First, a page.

IDEAS home Printed from
MyIDEAS: Login to save this paper or follow this series

Regulatory competition and the efficiency of alternative derivative product margining systems

  • Paul H. Kupiec
  • Patricia A. White

Although margin requirements would arise naturally in the context of unregulated trading of clearinghouse-guaranteed derivative contracts, the margin requirements on U.S. exchange-traded derivative products are subject to government regulatory oversight. At present, two alternative methodologies are used for margining exchange-traded derivative contracts. Customer positions in securities and securities options are margined using a strategy-based approach. Futures, futures-options, and securities-option clearinghouse margins are set using a portfolio margining system. This study evaluates the relative efficiency of these alternative margining techniques using data on S&P500 futures-option contracts traded on the Chicago Mercantile Exchange. The results indicate that the portfolio margining approach is a much more efficient system for collateralizing the one-day risk exposures of equity derivative portfolios. Given the overwhelming efficiency advantage of the portfolio approach, the simultaneous existence of these alternative margining methods is somewhat puzzling. It is argued that the co-existence of these systems can in part be explained in the context of Kane's (1984) model of regulatory competition. The efficiency comparison also provides insight into other industry and regulatory issues including the design of bilateral collateralization agreements and the efficiency of alternative schemes that have been proposed for setting regulatory capital requirements for market risk in banks and other financial institutions

If you experience problems downloading a file, check if you have the proper application to view it first. In case of further problems read the IDEAS help page. Note that these files are not on the IDEAS site. Please be patient as the files may be large.

File URL:
Download Restriction: no

File URL:
Download Restriction: no

Paper provided by Board of Governors of the Federal Reserve System (U.S.) in its series Finance and Economics Discussion Series with number 96-11.

in new window

Date of creation: 1996
Date of revision:
Handle: RePEc:fip:fedgfe:96-11
Contact details of provider: Postal: 20th Street and Constitution Avenue, NW, Washington, DC 20551
Web page:

More information through EDIRC

Order Information: Web:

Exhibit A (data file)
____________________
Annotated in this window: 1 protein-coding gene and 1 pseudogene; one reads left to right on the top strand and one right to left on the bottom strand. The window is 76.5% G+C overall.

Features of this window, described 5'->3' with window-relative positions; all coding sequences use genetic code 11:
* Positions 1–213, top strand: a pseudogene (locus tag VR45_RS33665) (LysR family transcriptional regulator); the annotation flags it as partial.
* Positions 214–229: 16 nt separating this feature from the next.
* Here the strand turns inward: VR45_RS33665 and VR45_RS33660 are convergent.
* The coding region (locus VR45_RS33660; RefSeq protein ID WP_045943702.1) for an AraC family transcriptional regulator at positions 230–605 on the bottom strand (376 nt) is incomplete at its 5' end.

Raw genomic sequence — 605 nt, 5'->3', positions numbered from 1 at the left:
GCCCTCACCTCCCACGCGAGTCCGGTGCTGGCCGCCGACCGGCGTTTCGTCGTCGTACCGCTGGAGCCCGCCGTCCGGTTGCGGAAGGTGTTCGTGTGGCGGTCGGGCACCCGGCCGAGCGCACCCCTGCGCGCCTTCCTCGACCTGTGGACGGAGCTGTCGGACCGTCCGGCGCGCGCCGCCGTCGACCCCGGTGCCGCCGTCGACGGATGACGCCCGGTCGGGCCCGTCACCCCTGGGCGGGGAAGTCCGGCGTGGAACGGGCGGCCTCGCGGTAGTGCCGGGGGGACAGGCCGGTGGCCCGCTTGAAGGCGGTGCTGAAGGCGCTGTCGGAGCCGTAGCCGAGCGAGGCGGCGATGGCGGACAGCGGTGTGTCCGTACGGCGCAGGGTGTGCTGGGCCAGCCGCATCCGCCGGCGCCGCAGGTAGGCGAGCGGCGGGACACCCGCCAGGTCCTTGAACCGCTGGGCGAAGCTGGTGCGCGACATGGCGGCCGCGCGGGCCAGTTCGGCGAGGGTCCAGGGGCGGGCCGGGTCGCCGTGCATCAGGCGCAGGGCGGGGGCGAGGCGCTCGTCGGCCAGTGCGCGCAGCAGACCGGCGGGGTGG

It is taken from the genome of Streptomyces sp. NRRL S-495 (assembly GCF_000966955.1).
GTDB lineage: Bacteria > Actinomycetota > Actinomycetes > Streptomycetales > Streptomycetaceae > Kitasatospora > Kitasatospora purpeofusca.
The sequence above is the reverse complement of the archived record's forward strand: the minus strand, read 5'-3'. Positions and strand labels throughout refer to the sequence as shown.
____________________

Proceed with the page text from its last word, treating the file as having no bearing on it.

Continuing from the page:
References listed on IDEAS
Please report citation or reference errors to , or , if you are the registered author of the cited work, log in to your RePEc Author Service profile, click on "citations" and make appropriate adjustments.:

as in new window
  1. Dimson, Elroy & Marsh, Paul, 1995. " Capital Requirements for Securities Firms," Journal of Finance, American Finance Association, vol. 50(3), pages 821-51, July.
  2. Black, Fischer, 1976. "The pricing of commodity contracts," Journal of Financial Economics, Elsevier, vol. 3(1-2), pages 167-179.
  3. George W. Fenn & Paul H. Kupiec, 1991. "Prudential margin policy in a futures-style settlement system," Finance and Economics Discussion Series 164, Board of Governors of the Federal Reserve System (U.S.).
Full references (including those not matched with items on IDEAS)

This item is not listed on Wikipedia, on a reading list or among the top items on IDEAS.

When requesting a correction, please mention this item's handle: RePEc:fip:fedgfe:96-11. See general information about how to correct material in RePEc.

For technical questions regarding this item, or to correct its authors, title, abstract, bibliographic or download information, contact: (Kris Vajs)

If you have authored this item and are not yet registered with RePEc, we encourage you to do it here. This allows to link your profile to this item. It also allows you to accept potential citations to this item that we are uncertain about.

If references are entirely missing, you can add them using this form.

If the full references list an item that is present in RePEc, but the system did not link to it, you can help with this form.

If you know of missing items citing this one, you can help us creating those links by adding the relevant references in the same way as above, for each refering item. If you are a registered author of this item, you may also want to check the "citations" tab in your profile, as there may be some citations waiting for confirmation.

Please note that corrections may take a couple of weeks to filter through the various RePEc services.

This information is provided to you by IDEAS at the Research Division of the Federal Reserve Bank of St. Louis using RePEc data.